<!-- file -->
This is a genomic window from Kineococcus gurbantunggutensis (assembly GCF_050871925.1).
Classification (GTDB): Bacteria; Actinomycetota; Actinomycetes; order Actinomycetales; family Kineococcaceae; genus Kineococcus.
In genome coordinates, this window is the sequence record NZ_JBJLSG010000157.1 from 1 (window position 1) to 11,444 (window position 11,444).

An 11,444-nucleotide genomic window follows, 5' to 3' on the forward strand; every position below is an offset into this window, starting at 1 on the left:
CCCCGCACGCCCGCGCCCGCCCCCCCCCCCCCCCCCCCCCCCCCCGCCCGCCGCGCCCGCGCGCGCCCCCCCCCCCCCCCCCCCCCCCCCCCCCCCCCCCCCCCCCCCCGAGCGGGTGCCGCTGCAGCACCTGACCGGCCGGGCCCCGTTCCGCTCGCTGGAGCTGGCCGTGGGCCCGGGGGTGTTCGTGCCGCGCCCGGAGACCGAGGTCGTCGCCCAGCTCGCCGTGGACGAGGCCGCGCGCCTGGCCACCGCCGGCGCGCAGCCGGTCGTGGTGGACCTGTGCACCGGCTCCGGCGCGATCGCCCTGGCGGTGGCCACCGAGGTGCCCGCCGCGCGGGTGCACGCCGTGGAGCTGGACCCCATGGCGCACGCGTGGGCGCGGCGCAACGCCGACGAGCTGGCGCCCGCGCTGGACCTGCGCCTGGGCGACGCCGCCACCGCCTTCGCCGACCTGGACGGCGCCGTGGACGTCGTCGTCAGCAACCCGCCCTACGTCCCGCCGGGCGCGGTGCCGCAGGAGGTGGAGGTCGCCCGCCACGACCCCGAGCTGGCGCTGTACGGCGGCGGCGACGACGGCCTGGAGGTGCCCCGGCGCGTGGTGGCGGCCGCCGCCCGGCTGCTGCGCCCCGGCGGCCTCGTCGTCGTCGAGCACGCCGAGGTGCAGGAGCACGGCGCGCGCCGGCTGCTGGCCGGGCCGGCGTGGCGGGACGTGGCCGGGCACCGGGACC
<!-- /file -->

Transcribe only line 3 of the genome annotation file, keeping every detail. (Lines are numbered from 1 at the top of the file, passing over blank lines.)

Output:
In genome coordinates, this window is the sequence record NZ_JBJLSG010000157.1 from 1 (window position 1) to 11,444 (window position 11,444).